4. john byatt says:

    The WUWT denier confessions continue.

    sums it up really

    Mike H says:
    July 26, 2013 at 7:56 am
    Nicely written.
    My story begins having beers with a couple of buddies up at Whistler. I was skeptical, they weren’t. My skepticism was intuitive, not backed by solid studies. Essentially we all knew crap. I decided to truly learn about it. Financial post led me to Junk That led me to Lubos Motl’s excellent blog. Also made sure I went to Real Climate to read their side of things. They were so ridiculous, I gave up on them after about a year of consistent reading.

    • Isn’t it odd how often we read “AGW is just a religion”. Such fervour. Such conversions. It’s not quite as funny as The Book of Mormon, more tragic. Praise be to the First Church of Willard Tony!

  5. Bill Jamison says:

    I think the death of coal has been greatly exaggerated. Between India and China more than 800 new plants are planned:

    More than 1,000 coal-fired power plants are being planned worldwide, new research has revealed.

    The huge planned expansion comes despite warnings from politicians, scientists and campaigners that the planet’s fast-rising carbon emissions must peak within a few years if runaway climate change is to be avoided and that fossil fuel assets risk becoming worthless if international action on global warming moves forward.

    Coal plants are the most polluting of all power stations and the World Resources Institute (WRI) identified 1,200 coal plants in planning across 59 countries, with about three-quarters in China and India. The capacity of the new plants add up to 1,400GW to global greenhouse gas emissions, the equivalent of adding another China – the world’s biggest emitter. India is planning 455 new plants compared to 363 in China, which is seeing a slowdown in its coal investments after a vast building programme in the past decade.

    • john byatt says:

      It is obviously too hard for them to read the post


  6. john byatt says:

    Climate code red

    Record heat: The Siberian Times reports that recent days have seen Siberia’s nickel capital hotter than Nice and on a par with Naples: “Norilsk – above the Arctic Circle – is known as one of the world’s coldest cites, and is built on permafrost. Norilsk has hit 32C in recent days with some forecasts predicting a blistering 35C by the weekend as the Arctic competes with the Mediterranean. The tundra turned hot as the Kransnoyarsk region industrial city – where foreigners are restricted from visiting – smashed records for heat established in 1979. The average temperature in July is 13.6 but the mercury was touching 32C, a long way from the coldest-ever recorded temperature of minus 61C. The previous hottest was 31.9C, more than three decades ago.” This follows a June heatwave which led numerous cities in Alaska to record their all-time hottest temperatures on record.

    Rapid acidification: The BBC reports that Arctic seas are being made rapidly more acidic by carbon dioxide emissions, according to scientists from the Arctic Monitoring and Assessment Programme. They say even if CO2 emissions stopped now, it would take tens of thousands of years for Arctic Ocean chemistry to revert to pre-industrial levels. Oceans are more acidic than they have been for at least 20 million years, and they are acidifying 10 times faster today than 55 million years ago when a mass extinction of marine species occurred. Previously it has been predicted 10% of the Arctic Ocean will be corrosively acidic by 2018, and 50% by 2050.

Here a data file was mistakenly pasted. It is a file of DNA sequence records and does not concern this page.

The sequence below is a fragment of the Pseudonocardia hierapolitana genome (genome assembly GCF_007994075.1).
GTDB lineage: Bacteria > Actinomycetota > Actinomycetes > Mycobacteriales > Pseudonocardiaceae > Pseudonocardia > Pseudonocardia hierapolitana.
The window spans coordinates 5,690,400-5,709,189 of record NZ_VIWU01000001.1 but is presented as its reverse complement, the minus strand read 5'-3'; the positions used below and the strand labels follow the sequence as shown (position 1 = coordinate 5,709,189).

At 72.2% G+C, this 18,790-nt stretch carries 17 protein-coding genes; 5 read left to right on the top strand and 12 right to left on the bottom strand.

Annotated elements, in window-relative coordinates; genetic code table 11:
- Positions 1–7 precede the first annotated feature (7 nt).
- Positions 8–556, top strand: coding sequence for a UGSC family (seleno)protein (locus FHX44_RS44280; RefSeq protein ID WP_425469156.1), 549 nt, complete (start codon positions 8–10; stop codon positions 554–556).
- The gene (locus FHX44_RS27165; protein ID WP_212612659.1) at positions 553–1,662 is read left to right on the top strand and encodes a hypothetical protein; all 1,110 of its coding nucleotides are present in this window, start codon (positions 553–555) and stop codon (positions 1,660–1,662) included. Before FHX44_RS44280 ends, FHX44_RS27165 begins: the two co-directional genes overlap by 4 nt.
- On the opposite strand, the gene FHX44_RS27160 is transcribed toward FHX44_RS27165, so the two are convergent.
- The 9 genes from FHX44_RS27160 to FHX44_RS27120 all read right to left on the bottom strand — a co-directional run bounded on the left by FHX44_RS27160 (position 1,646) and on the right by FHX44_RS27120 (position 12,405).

Boreal forests: A new study, “Recent burning of boreal forests exceeds fire regime limits of the past 10,000 years”, finds that the region’s mighty boreal forests — stands of mighty spruce, fir, and larch trees that serve as the gateway to the Arctic Circle — have been burning at an unprecedented rate during the past few decades. The study, published Monday in the Proceedings of the National Academy of Sciences, found that the boreal forests have not burned at today’s high rates for at least the past 10,000 years, and climate change projections show even more wildfire activity may be to come. The study links the increase in fire activity to increased temperatures and drier conditions in the region, which is driving wholescale changes in the massive forests that encircle the northern portion of the globe.

    • john byatt says:

      Intro note: NASA’s James Hansen and colleagues Pushker Kharecha and Makiko Sato have a new paper, “Climate forcing growth rates: doubling down on our Faustian bargain,” in the current issue of Environmental Research Letters. They have also summarised their findings in an overview out today, and reproduced below. Main points include:
      Associated with human greenhouse gas production is the release of fine particle known as aerosols which have a temporary cooling effect (they last in the atmosphere less than a week).
      Aerosol cooling probably reduced global warming “by about half over the past century”. In the paper Hansen et al estimate the temporary cooling “aerosol forcing -1.6 ± 0.3 watts per sq. m.”. This is around 1.2 degrees Celsius. That is, without the aerosols associated with burning fossil fuels, the planetary would be more than a degree warmer!
      The amount is uncertain because global aerosols and their effect on clouds are not measured accurately. Overcoming this gap in knowledge is urgent.
      To prevent catastrophic global warming human greenhouse gas emission must cease, but this will also end the aerosol cooling effect and the full heating effect of our “Faustian bargain” will be revealed.

  7. Goldman Sachs think the good times for coal may be permanently over:

    Goldman Sachs states that demand for coal in power generation will be gradually eroded due to three global trends:

    1. Environmental regulations that discourage investment in coal-fired power plants in OECD countries, and to a lesser degree in non-OECD countries as well.

    2. Strong competition from gas and renewable energy, partly driven by the shale gas revolution on the one hand (with other regions poised to emulate the success of US producers) and the maturing of wind and solar technology on the other hand (for instance in China, Europe and the US).

    3. Improvements in energy efficiency at the macro level (e.g. lower electricity demand per unit of GDP) and in the power sector (e.g. lower coal burn per unit of electricity).